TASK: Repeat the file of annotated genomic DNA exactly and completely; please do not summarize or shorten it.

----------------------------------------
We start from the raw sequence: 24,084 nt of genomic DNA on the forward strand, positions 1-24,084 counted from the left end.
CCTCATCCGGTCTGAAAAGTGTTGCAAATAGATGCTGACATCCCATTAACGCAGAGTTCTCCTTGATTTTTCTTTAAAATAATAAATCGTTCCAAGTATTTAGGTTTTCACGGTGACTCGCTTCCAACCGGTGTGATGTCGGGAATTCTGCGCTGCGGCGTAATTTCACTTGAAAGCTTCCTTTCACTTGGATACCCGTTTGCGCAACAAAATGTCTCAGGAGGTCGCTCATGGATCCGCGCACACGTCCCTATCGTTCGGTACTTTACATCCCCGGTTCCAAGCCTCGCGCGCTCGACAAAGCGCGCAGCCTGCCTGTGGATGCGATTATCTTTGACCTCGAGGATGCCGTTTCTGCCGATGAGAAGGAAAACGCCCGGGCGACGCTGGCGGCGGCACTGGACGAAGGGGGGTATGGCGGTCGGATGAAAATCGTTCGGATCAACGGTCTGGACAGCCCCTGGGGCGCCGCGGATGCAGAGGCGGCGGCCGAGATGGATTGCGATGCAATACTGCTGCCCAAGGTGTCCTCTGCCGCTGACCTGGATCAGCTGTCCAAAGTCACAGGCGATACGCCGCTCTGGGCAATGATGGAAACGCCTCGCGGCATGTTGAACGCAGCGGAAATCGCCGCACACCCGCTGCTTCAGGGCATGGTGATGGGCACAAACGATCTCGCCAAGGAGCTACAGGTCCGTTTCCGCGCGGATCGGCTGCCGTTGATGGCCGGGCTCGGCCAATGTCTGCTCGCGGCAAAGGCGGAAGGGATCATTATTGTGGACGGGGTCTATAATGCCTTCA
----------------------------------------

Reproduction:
We start from the raw sequence: 24,084 nt of genomic DNA on the forward strand, positions 1-24,084 counted from the left end.
CCTCATCCGGTCTGAAAAGTGTTGCAAATAGATGCTGACATCCCATTAACGCAGAGTTCTCCTTGATTTTTCTTTAAAATAATAAATCGTTCCAAGTATTTAGGTTTTCACGGTGACTCGCTTCCAACCGGTGTGATGTCGGGAATTCTGCGCTGCGGCGTAATTTCACTTGAAAGCTTCCTTTCACTTGGATACCCGTTTGCGCAACAAAATGTCTCAGGAGGTCGCTCATGGATCCGCGCACACGTCCCTATCGTTCGGTACTTTACATCCCCGGTTCCAAGCCTCGCGCGCTCGACAAAGCGCGCAGCCTGCCTGTGGATGCGATTATCTTTGACCTCGAGGATGCCGTTTCTGCCGATGAGAAGGAAAACGCCCGGGCGACGCTGGCGGCGGCACTGGACGAAGGGGGGTATGGCGGTCGGATGAAAATCGTTCGGATCAACGGTCTGGACAGCCCCTGGGGCGCCGCGGATGCAGAGGCGGCGGCCGAGATGGATTGCGATGCAATACTGCTGCCCAAGGTGTCCTCTGCCGCTGACCTGGATCAGCTGTCCAAAGTCACAGGCGATACGCCGCTCTGGGCAATGATGGAAACGCCTCGCGGCATGTTGAACGCAGCGGAAATCGCCGCACACCCGCTGCTTCAGGGCATGGTGATGGGCACAAACGATCTCGCCAAGGAGCTACAGGTCCGTTTCCGCGCGGATCGGCTGCCGTTGATGGCCGGGCTCGGCCAATGTCTGCTCGCGGCAAAGGCGGAAGGGATCATTATTGTGGACGGGGTCTATAATGCCTTCA